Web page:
Te Ao Māori – Opportunities for Learning and Connection

Disclaimer: I am in no way an expert in any aspect of New Zealand’s history or present, or te ao Māori or any part thereof. This is just based on my personal perceptions and experiences.

Māori people and culture have faced many challenges and injustices through the process of colonisation of Aotearoa New Zealand. The effects and impacts this has and continues to have on Māori people, te ao Māori (the Māori world), and New Zealand more broadly are another post (or book, or several books!) in itself, and there are many knowledgeable people that have written on the subject.

But perhaps a single-sentence summary is that there are still many societal issues that need to be addressed, many grievances that need to be resolved, and many mindsets that need to be changed if Aotearoa is to decolonise, the Treaty of Waitangi is to be upheld, and appropriate respect and justice is to be given to Māori people and culture.

  

(Photos of Kirikiriroa Marae meeting house, from their website)

One way I believe we can contribute to the decolonisation of Aotearoa, upholding of the Treaty of Waitangi, and generally do right by the tangata whenua, is to educate ourselves about and engage ourselves with te ao Māori. Here are some of the ways I have found to engage:

  • Read beyond mainstream media. Māori Television and Māori radio stations are some resources I find useful. I also like reading and researching different topics as I come across them, making sure I am not just getting information from one source.
  • He Papa Tikanga course – this is a free course offered through the amazing Wānanga o Aotearoa that gives an introduction to Māori tikanga, values and customs. It also addresses some of the events that have been all but wiped from mainstream (coloniser-written) history education. You get supported the whole way through and receive some amazing reading resources and textbooks .
Wharenui at Kirikiriroa Marae. Image from their website.
  • Visit and become involved with your marae. If you do not know your marae, iwi or hapū, there are people to support you finding out this information. All people, from all across Aotearoa and the world are welcome at Kirikiriroa Marae in Kirikiriroa Hamilton.
  • Learn to speak te reo Māori. Until I started learning to learn this beautiful language I did not understand why it was considered the most precious taonga (treasure). Now I get it; because there are concepts that we just can’t communicate in English words. I have completed a number of different te reo courses which use different teaching methods, and so far my favourite is Te Ataarangi. It uses little rods (rākau) as the main teaching tool and I cannot explain how amazing and easy it is to learn this way!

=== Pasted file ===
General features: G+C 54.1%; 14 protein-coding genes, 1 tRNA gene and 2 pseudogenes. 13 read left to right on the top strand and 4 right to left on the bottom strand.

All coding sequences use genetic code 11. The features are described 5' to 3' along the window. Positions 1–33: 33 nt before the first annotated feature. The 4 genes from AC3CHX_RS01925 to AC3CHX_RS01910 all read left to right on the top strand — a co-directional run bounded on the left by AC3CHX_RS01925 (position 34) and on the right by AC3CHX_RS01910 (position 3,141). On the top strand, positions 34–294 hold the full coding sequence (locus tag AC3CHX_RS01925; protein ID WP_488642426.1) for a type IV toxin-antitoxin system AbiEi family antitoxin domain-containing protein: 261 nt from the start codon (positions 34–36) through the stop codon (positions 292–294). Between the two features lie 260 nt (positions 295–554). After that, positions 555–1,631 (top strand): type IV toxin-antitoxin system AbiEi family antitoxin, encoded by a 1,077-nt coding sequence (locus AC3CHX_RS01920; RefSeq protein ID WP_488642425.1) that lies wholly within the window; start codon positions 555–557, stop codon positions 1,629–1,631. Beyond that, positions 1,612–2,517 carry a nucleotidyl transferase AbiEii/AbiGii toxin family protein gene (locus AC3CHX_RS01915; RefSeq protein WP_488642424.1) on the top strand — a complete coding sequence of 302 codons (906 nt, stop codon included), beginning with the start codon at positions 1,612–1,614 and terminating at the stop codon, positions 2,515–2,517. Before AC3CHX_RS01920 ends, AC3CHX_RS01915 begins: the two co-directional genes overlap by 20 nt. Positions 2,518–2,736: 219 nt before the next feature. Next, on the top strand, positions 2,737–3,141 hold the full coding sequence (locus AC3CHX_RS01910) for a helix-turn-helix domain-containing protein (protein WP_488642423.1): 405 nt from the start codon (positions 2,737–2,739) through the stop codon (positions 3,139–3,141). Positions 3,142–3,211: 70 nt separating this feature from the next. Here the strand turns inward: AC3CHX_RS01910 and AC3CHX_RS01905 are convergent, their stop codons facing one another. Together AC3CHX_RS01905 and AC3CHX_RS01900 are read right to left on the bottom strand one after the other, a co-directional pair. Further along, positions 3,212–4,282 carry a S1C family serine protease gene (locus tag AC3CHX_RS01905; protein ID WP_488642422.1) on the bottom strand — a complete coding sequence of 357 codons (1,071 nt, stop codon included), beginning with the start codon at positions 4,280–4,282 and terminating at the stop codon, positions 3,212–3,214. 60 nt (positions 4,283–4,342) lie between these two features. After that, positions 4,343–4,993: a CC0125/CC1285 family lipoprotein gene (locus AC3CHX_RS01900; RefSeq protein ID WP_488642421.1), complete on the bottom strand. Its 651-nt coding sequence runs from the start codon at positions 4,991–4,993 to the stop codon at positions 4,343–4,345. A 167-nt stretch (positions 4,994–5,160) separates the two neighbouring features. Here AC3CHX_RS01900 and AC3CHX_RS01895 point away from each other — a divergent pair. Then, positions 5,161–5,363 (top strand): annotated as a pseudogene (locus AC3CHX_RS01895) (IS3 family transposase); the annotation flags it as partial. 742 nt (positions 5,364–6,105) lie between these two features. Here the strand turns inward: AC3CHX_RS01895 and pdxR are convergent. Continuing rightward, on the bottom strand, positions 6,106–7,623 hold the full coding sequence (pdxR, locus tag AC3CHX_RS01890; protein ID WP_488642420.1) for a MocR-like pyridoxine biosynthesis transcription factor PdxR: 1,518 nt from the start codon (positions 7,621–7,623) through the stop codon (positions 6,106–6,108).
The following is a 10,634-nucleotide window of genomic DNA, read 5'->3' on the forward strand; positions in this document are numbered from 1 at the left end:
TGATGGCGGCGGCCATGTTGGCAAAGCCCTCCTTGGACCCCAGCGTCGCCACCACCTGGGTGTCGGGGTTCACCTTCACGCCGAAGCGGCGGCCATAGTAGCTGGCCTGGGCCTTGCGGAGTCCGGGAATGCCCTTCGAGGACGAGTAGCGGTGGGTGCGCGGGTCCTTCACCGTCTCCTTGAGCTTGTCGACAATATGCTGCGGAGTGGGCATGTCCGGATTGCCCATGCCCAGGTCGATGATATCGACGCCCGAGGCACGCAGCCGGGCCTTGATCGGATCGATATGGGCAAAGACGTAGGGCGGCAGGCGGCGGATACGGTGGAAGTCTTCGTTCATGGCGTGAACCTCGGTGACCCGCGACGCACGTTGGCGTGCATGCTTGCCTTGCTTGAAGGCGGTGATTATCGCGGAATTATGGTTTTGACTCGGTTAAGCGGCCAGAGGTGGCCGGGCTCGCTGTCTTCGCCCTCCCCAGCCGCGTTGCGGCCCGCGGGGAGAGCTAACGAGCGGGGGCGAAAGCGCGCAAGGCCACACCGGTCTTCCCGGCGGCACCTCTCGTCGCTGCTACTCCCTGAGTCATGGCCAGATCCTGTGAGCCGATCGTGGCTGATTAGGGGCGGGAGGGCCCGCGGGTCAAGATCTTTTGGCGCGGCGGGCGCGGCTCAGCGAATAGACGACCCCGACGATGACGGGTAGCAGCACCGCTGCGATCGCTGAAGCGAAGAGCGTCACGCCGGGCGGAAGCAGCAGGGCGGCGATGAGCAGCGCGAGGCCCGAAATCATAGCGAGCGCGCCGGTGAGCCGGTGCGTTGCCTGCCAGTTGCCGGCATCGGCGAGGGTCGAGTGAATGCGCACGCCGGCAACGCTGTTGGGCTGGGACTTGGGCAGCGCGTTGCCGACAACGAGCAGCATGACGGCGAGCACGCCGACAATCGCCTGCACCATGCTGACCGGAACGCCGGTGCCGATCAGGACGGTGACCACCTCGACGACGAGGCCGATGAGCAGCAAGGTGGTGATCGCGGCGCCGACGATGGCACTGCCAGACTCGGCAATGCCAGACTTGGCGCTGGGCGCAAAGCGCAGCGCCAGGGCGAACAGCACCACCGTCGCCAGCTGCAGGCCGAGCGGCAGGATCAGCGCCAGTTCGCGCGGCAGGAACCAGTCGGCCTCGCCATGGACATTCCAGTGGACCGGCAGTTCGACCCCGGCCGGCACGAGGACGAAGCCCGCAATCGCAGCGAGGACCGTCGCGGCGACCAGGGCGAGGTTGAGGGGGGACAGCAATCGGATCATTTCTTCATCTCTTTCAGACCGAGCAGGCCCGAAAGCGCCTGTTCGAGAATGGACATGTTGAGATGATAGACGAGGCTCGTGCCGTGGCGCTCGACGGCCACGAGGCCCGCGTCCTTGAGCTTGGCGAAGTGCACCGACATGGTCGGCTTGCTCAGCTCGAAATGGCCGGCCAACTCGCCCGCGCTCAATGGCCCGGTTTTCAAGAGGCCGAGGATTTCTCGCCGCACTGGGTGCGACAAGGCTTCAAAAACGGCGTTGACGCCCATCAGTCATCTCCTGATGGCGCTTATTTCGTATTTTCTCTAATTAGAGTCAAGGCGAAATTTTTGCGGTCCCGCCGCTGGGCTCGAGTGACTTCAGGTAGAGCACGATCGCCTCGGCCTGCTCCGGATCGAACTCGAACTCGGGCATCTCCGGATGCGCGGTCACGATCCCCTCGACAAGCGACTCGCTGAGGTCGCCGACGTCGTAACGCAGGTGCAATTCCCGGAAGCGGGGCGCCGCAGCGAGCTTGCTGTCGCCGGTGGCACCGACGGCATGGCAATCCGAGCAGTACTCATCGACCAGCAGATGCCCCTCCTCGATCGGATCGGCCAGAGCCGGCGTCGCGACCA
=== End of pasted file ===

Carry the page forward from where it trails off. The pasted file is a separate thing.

IMG_20151022_101507
Te Ataarangi – teaching with rākau

If you have other resources you would like to see mentioned here, please let me know 🙂


Post Script

I have noticed for many people (of both Māori and European descent) engaging in te ao Māori can sometimes be difficult, uncomfortable and/or emotive, for different reasons.

For example, when I initially expressed my desire to send our non-Māori daughter to kohanga reo (Māori preschool), I was surprised at the controversy this caused within our family and social circles. I ended up writing an article about my experience which ended up being one of the nationally most-read articles of that year, led to follow up articles, several radio interviews, and all sorts of responses from the public – from praise and support, to abuse and even death wishes!

Camilla Carty-Melis
Why my Pākeha child goes to Kōhanga Reo

Still to this day I struggle to understand why it caused such a ruckus. But I suppose this was a turning point for me when I realised I needed to better understand te ao Māori and the strange, tense race relations that currently affect this country.

But I guess what I would like to say is that even if it is challenging, daunting, or uncomfortable… I urge you to pursue, if it is something that you would like to do. I love everything about the learning journey I am on.  I am sometimes really placed outside of my comfort zone. But so far it has always been worth it, because what I learn enriches my life in ways I struggle to put into words. It has most definitely changed my understanding of the world. It has made so clear me the value of co-operation and community strength; challenging the notions of independence, competitiveness and individualism so valued by the Western worldview. And I have grown spirituality as I learn about the sacredness of nature, and my connection to it.

Arohanui, Camilla ❤

20160924_173541.jpg
Statue of Earth Mother at Ngarunui beach in Whaingaroa Raglan

 

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